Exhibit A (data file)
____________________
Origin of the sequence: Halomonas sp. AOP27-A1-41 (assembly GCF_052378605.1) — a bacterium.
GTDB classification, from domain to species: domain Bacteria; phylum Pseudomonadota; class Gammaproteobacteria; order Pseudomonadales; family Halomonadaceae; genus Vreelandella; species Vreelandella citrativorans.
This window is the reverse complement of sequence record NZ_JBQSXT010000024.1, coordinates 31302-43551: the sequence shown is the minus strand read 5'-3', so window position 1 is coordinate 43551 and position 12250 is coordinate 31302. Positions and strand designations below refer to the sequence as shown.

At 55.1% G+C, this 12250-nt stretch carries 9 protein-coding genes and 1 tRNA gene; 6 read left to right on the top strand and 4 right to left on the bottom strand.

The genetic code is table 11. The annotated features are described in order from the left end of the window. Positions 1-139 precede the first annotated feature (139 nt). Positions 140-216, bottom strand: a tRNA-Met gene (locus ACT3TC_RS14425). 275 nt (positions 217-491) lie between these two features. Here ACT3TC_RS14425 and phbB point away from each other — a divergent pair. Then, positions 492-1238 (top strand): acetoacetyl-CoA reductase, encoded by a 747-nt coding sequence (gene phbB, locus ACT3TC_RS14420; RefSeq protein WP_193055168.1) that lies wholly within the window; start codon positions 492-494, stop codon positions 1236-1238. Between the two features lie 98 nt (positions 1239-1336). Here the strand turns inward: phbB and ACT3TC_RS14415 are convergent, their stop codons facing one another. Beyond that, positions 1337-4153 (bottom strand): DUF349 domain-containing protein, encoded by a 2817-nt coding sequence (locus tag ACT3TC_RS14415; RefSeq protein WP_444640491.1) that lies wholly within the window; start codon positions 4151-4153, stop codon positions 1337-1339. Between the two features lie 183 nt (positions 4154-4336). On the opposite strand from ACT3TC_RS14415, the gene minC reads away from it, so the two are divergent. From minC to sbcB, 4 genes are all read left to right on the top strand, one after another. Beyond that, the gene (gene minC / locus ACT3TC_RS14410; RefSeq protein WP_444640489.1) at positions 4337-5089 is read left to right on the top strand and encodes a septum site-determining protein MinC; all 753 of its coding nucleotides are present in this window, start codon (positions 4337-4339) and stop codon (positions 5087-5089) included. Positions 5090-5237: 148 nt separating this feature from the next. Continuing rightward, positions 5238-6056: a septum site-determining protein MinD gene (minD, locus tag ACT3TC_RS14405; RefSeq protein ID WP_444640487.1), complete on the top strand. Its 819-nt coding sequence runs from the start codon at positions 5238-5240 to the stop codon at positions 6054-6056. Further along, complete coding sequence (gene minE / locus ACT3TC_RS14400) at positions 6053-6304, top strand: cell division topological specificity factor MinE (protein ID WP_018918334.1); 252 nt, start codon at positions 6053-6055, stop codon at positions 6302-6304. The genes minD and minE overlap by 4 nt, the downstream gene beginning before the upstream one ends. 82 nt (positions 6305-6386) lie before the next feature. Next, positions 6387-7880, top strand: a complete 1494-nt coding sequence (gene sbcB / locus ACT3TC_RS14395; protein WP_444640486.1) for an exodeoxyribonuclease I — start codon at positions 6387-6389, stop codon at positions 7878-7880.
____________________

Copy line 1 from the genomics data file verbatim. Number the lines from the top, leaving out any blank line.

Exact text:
Origin of the sequence: Halomonas sp. AOP27-A1-41 (assembly GCF_052378605.1) — a bacterium.